During procedures that use a laser scalpel, the thermal destruction of tissue creates a smoke byproduct. Each year, an estimated 500,000 workers, including surgeons, nurses, anesthesiologists, and surgical technologists, are exposed to laser or electrosurgical smoke.
Surgical smoke plumes have contents similar to other smoke plumes, including carbon monoxide, polyaromatic hydrocarbons, and a variety of trace toxic gases. As such, they can produce upper respiratory irritation, and have in-vitro mutagenic potential. Think about that if you're in the veterinary field and applying for a job at a laser vet.
Although there has been no documented transmission of infectious disease through surgical smoke, the potential for generating infectious viral fragments, particularly following treatment of skin growths, may exist.
While the surgical team wear masks (which do not trap smoke particles) your pet undergoing laser surgery won't have a mask to stop the smoke plume of their own burning flesh from entering their lungs.
This is why extensive smoke excavation systems must also be installed in the surgery room.
A laser surgery device and the required fan and duct work to evacuate the smell of burning flesh are VERY Expensive. We know, we have sales people trying to sell us the set up all the time. Dr. Gerds estimates that the all up installed cost of a decent unit to be about $40,000 with exhaust ductwork, special clothing, tools and protective gear for staff.
Here is a useful link for vet tech staff regarding laser safety protection: OSHA.gov Laser Hazards for Veterinary Staff
The business must pay for the added overhead expense. The way one pays for it is by either offering "Laser Upgrades" or spread out the cost other ways. We are pleased to notice more veterinary clinics dropping the usage of an "Upgrade" price option as a marketing tool.
I have witnesses blood free declaws performed here by Dr. Gerds. She will leave a white towel on the table and you won't find a drop of blood on that towel.
Regarding pain management, Advanced Care Pet Hospital's pain management protocols meet or exceed AVMA and AAHA guidelines.
Think. If you slice yourself with a razor blade, or you burn yourself, most people agree that a razor cut will heal and hurt less than a burn. Laser scalpels burn skin tissue. Below are some findings regarding healing after thermal damage from Co2.
Title: Comparison of the Effects of the CO2 Surgical Laser and Conventional Surgical Techniques on Healing and Wound Tensile Strength of Skin Flaps in the Dog
Authors: Michael B. Mison DVM, Barbara Steficek DVM, PhD, Diplomate ACVP, Michael Lavagnino MS, MSE, Brian D. Teunissen DVM, Joe G. Hauptman DVM, MS, Diplomate ACVS, Richard Walshaw BVMS, Diplomate ACVS
Article first published online: 12 AUG 2004, DOI: 10.1111/j.1532-950X.2003.00153.x
Veterinary Surgery, Volume 32, Issue 2, pages 153–160, March 2003
Laser incisions had partial necrosis (dead flesh) of the wound edges and a more extensive inflammatory response; however, healing of the wound beds were similar regardless of technique.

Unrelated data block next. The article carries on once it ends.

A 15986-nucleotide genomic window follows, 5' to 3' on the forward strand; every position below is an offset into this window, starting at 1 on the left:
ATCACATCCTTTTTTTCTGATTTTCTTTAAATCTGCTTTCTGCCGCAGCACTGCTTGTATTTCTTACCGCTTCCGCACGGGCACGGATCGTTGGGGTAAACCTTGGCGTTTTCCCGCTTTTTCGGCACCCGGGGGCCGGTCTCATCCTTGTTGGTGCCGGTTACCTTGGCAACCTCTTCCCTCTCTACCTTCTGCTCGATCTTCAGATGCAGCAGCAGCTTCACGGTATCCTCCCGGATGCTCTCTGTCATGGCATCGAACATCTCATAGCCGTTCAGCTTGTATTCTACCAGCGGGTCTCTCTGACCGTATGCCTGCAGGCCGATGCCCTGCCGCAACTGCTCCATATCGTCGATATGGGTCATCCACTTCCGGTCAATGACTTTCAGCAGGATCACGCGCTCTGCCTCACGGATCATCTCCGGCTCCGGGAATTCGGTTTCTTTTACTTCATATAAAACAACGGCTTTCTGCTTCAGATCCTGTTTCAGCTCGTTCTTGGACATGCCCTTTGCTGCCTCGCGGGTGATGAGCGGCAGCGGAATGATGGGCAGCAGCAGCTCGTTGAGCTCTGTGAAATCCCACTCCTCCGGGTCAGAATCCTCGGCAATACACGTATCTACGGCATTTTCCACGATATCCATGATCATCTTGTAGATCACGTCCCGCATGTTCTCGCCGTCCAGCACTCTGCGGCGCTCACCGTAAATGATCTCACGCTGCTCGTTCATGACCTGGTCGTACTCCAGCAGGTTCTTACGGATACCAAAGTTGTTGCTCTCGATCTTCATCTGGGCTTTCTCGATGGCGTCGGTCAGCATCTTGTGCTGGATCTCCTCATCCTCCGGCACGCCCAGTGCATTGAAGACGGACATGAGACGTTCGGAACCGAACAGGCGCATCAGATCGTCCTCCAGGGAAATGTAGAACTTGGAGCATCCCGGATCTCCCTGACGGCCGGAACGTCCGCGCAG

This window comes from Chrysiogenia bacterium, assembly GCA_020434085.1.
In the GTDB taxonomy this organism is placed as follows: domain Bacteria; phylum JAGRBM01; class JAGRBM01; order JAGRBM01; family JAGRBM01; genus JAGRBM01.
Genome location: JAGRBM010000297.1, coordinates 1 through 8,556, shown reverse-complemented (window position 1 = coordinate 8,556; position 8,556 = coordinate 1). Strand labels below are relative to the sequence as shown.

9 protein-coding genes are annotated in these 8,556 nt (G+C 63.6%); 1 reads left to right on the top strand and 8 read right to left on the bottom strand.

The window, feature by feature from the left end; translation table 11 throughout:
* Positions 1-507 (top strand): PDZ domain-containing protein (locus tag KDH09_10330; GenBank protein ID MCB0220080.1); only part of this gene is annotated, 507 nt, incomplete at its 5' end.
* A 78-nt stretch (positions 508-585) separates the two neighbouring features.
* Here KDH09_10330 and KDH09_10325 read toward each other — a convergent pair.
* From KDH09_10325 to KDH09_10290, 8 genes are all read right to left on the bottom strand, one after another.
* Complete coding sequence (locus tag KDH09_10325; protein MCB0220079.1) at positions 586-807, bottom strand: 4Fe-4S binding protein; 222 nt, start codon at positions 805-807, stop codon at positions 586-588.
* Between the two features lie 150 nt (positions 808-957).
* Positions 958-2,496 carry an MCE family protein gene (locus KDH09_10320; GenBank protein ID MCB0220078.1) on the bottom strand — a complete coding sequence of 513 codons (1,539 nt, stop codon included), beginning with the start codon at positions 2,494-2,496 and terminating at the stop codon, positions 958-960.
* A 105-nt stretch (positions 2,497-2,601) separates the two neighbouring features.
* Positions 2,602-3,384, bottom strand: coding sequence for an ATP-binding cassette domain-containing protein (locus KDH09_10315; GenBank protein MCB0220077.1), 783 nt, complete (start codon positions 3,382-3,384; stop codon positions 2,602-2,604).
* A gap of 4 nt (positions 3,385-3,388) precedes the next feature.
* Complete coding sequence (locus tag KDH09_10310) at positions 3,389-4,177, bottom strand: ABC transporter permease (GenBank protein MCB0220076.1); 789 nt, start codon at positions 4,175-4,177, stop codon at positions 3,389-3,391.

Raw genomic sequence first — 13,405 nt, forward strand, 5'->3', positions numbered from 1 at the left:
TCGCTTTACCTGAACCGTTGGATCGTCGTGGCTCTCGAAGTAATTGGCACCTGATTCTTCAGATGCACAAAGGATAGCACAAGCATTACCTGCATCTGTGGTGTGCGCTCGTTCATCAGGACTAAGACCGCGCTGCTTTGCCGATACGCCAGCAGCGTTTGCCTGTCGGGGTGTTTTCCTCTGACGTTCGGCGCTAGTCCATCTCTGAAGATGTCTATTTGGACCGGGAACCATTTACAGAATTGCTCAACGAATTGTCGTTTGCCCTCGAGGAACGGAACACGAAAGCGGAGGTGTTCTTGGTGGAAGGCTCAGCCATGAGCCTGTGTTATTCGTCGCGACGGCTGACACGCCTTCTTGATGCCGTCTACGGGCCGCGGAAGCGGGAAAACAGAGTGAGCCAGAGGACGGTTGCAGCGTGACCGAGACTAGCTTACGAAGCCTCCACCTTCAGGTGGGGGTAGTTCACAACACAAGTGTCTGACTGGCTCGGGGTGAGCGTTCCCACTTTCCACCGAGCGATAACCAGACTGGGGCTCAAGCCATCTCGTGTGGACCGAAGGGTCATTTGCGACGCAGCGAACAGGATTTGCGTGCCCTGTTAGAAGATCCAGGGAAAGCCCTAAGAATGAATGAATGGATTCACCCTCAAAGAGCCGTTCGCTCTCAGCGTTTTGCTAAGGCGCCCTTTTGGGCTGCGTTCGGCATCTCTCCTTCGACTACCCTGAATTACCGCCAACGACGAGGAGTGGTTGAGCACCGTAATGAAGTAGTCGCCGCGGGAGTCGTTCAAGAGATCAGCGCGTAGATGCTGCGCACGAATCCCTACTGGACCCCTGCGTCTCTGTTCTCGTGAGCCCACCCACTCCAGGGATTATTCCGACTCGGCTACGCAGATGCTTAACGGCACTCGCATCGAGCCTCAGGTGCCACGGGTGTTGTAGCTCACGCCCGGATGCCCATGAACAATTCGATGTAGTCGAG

Conclusions: The CO2 laser provided better intraoperative hemostasis than CST. However, overall healing and increase in tensile strength of the skin-flap junction of the flaps created by the laser may be delayed during the first few weeks of wound healing.
Clinical Relevance: Skin flaps used to repair large skin defects in dogs can be created and elevated with a CO2 laser. In areas of increased skin mobility or tension, skin flaps created with CO2 laser may be more susceptible to complications such as dehiscence, and care should be taken to minimize these complications.
http://www.skintherapyletter.com/2003/8.7/2.html - Accessed 2/24/2012
"The CO2 laser produces a zone of irreversible thermal injury (coagulative necrosis) along the wound edge, an observation that has been correlated with the well recognized delay in the rate of laser wound healing, postoperative wound dehiscence, and unacceptable scarring. As long as these tissue effects are recognized and understood, postoperative problems can be avoided."
"For example, laser incisions should be made parallel to relaxed skin tension lines. This will allow wounds to be closed with the least amount of tension, thus reducing the risk of unacceptable scarring."
"Similarly, cutaneous laser incisions should be placed in areas such as the head and neck that have a rich blood supply. When closing cutaneous laser wounds, I believe that absorbable suture materials should be avoided as the coagulative necrosis produced by the laser, in conjunction with the inflammationstimulated by the suture material can produce wounds with an unacceptable appearance. I prefer nylon or polypropylene suture, and leave the sutures in place approximately 7 days as opposed to the 3-4 days I leave sutures after cold steel blepharoplasty.
"This gives the laser wounds an opportunity to heal more completely prior to suture removal."
http://www.ncbi.nlm.nih.gov/pubmed/7896488 Accessed 2/24/2012